In November 1977 Blackwell’s Antiquarian Department (Ship Street, Oxford) had two works of minor Blake interest:
(1) A Copy of Hayley’s Ballads (1805) bearing the familiar Blake plates but also containing a loosely inserted duplicate leaf of pages 109-10 in a variant setting. The variants are few and minor—“lo!” for “lo”, for example—but the existence of variants in the text has not hitherto been suspected. Perhaps there is an undetected re-issue of the work. Certainly the book survives in a large number of copies today.
(2) A loose etching (21.1 × 32.8 cm) representing, at the top, a massive blasted oak with three cows under it, signed “WB. del Nov 16.th 1809.” Beneath it is etched a poem:
The Oak in Penshurst Park
Under which Sir Philip Sydney is said to have composed his Arcadia.
Hail! reverend Oak, with giant arms outspread,
In hoary grandeur lift thy leafless head,
Still rise the glory of the neighbouring lands,
Nor dread the touch of sacrilegious hands:
For many a tow’ring elm, and stately oak
Shall bow submissive to the woodman’s stroke,
Whilst thou shalt triumph ’midst surrounding fate
The last memorial of the good and great:
And still shall flourish through the lapse of years,
What Sydney’s fame protects and Sydney’s worth endears.
F D C.
The leaf is a mystery to me. For one thing, I do not know where it came from, beyond the fact that it was loosely inserted in a copy of Hayley’s Romney (1809) (which does have a genuine and integral Blake plate dated 1809) and given me by Mr. Manners of Blackwell’s. For another, though I have found a number of poems on the Penshurst Oak1↤ 1 Ben Jonson, “To Penshurst”; Edmund Waller, “At Pens-hurst” (addressed to Lady Dorothy Sidney, his Sacharessa); Francis Coventry, “Penshurst” (in A Collection of Poems in Six Volumes By Several Hands [ed. J. Dodsley] (1782), IV, 55-56—it is also in editions of 1755 and 1763. I have received generous advice concerning the poem, the engraving, Penshurst, and Sir Philip Sidney from Jean Bromley (University of Southampton), Dr. Felix Hull (Kent County Archivist), John Buxton (New College, Oxford), Viscount De L’Isle (Penshurst Place, Tonbridge, Kent), John Flower (The Yews, Penshurst), and Robert Essick (University of California, Riverside). (and even a representation of it2↤ 2 “Sir Philip Sidney’s Oak” is reproduced in Jacob George Strutt’s Silva Britannica (1822[-1825]), Plate XXVIII, along with poems by Jonson, Waller, and Charlotte Smith. (Sonnet XLVI “Written at Penshurst in Autumn 1788” in her Elegaic Sonnets ). The tree was 25′ 11″ in girth on 27 September 1794 when Joseph Farington made a drawing of it (Farington, Diary, I , 243) and still stands today. ), I know of none by F. D. C. or containing these lines. The lines ought to be by Francis Coventry (d. ?1759), who did write a poem on Penshurst, but he did not have a middle initial beginning with D, and his Penshurst poem does not contain these lines. I suspect that it is by Frances Dorothy Cartwright (1780-1863), who signed the dedication to her Poems, Chiefly Devotional (1835) as “F. D. C.”—but this, apparently her only volume of poetry, does not contain the relevant poem, though it has others of 1802-1835.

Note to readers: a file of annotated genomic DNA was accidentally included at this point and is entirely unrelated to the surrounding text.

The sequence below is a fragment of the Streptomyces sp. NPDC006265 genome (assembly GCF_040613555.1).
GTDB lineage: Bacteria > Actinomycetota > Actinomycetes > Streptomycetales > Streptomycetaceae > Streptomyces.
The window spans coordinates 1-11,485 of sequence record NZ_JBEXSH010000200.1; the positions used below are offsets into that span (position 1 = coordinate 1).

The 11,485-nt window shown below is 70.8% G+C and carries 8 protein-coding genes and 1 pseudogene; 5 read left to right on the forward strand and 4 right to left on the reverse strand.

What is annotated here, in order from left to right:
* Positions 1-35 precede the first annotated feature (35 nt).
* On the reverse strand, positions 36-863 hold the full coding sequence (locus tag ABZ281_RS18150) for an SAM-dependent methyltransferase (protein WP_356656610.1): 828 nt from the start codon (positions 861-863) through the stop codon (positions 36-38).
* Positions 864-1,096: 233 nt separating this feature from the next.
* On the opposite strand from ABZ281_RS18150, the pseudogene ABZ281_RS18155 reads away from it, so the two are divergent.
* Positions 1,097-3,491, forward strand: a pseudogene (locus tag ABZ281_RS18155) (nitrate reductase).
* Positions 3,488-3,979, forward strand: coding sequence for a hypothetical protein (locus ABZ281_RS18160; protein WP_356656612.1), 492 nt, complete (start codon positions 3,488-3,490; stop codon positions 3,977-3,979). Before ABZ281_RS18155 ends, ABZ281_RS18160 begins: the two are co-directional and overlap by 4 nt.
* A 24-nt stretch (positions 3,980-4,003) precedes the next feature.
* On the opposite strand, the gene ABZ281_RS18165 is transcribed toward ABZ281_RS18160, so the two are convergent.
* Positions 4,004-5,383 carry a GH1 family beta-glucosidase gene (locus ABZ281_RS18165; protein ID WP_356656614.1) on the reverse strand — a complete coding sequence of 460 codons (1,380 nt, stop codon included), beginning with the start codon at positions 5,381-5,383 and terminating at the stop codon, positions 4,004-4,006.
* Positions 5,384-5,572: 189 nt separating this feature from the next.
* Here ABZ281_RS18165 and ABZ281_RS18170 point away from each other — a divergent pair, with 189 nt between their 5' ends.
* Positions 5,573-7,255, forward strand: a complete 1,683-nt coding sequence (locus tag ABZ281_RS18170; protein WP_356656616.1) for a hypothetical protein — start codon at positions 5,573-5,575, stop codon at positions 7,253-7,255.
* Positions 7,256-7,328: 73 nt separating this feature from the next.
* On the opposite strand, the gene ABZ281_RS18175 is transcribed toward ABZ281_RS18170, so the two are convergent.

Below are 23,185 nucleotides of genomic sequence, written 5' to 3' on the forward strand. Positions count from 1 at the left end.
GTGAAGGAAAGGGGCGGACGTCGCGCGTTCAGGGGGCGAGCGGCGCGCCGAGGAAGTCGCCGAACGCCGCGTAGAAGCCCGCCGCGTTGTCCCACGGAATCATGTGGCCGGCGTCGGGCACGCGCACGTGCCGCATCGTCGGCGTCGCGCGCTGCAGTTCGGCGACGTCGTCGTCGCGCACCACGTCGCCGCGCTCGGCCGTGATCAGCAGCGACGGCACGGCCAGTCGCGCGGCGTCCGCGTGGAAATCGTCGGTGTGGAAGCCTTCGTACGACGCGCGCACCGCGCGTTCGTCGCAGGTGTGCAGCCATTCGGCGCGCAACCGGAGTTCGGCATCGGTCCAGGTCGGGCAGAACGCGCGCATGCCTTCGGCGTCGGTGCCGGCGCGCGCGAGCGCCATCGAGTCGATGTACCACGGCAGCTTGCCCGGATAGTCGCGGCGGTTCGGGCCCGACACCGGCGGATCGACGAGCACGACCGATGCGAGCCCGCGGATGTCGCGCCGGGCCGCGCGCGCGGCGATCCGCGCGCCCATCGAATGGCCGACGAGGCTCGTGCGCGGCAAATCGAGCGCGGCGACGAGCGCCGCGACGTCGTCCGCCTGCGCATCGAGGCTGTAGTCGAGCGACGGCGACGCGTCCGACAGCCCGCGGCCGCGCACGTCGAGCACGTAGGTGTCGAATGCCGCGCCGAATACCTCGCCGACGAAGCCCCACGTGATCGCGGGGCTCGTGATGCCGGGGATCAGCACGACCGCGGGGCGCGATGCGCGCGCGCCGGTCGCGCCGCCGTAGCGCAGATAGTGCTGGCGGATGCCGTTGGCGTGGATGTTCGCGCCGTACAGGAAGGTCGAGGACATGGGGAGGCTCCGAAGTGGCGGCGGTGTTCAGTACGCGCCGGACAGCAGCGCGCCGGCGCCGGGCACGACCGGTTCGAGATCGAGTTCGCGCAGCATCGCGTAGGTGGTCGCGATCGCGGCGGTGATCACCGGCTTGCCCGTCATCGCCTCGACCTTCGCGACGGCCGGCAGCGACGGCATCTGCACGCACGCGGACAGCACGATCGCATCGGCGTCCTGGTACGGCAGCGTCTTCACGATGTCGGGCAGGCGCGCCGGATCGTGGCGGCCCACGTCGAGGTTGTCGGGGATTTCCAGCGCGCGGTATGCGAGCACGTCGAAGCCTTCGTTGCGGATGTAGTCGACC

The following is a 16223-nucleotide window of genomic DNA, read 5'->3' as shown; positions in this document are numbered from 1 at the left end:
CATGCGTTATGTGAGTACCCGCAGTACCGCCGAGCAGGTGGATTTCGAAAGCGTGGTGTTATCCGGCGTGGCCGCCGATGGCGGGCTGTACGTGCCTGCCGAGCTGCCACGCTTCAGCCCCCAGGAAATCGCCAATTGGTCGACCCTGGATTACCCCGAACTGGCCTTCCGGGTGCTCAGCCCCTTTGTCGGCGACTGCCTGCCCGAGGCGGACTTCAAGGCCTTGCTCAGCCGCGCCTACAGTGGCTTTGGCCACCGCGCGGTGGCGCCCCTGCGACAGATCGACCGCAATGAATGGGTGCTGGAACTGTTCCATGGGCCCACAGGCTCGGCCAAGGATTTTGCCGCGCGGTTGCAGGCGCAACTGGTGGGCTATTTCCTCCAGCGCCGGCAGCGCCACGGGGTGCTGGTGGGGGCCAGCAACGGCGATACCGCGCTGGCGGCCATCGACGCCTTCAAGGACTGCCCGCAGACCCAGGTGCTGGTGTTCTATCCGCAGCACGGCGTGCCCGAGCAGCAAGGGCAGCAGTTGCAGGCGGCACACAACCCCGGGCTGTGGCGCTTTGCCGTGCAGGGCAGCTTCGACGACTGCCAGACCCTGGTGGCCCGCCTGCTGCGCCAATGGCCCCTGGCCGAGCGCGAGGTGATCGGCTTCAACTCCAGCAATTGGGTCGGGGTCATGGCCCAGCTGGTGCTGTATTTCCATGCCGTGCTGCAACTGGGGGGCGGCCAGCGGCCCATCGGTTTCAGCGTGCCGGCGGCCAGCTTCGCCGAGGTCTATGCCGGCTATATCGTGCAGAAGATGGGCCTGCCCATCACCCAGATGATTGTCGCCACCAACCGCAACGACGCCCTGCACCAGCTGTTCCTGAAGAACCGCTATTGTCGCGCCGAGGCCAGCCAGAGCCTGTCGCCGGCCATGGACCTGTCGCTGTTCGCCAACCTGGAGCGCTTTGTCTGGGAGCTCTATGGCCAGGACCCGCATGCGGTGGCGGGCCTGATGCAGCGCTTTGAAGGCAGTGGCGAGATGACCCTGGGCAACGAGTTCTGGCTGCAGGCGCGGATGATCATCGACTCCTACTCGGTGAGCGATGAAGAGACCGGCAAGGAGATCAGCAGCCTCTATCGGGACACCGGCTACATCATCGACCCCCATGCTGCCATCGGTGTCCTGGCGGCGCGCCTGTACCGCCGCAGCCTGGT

For another, though Blake lived in Sussex in 1800-1803, not so very far from Penshurst, Kent,3↤ 3 The great house at Penshurst burned down in 1793. and could have gone there, the design is not strikingly like his, and Professor Robert Essick thinks the signature and stipple work unlike Blake’s. There are very few tree-scapes by William Blake, and no cow-scapes at all.4↤ 4 There was a proposal in 1802 that Blake should engrave Mr. Spilsbury’s “drawing of Mrs Poyntz’s Prize Bull” (Blake Records , 100), but nothing came of it so far as is known today. In the 1820s Blake was rescued from the prospect of “making a set of Morland’s pig and ploughboy subjects” by commissions from Linnell[e] (ibid., p. 274). A number of other artists and engravers with the same initials were working at this time,5↤ 5 Samuel Redgrave, A Dictionary of Artists of the English School (1874) gives the following men working about 1809: Captain William Baillie (1723-1810), amateur etcher; William Barnard (1774-1849), engraver; William Whiston Barney (fl. c. 1810), engraver; Sir William Beechey (1753-1836), portrait painter; William Mineard Bennett[e] (1778-1858), miniaturist; William James Bennet (exhibited 1802-24), watercolorist; William Redmore Bigg (1755-1828), painter; Horace W. Billington (fl. 1802-12), landscape painter; William Bond, engraver; William Brockedon (1787-1854), painter; William Bromley (1769-1842), engraver; William Henry Brooke (1772-1860), painter; William Browne (1747-1825), engraver; William Burgess (1749-1812), painter; and William Burgess (1754-1813), engraver. and one of these may have been responsible. Probably William Blake’s proximity to Penshurst in 1800-1803, the identity of the initials on the engraving with his, the appropriateness of his profession, and the source of this copy of the print in a book with a Blake engraving of the same year are all just coincidences. It seems quite unlikely that the author of Songs of Innocence and of Experience had anything to do with the Penshurst Oak. This is a pity, for it would be agreeable to connect him thus with Sir Philip Sidney and with Percy Bysshe Shelley, to whose family the Penshurst property had passed by marriage.begin page 153 |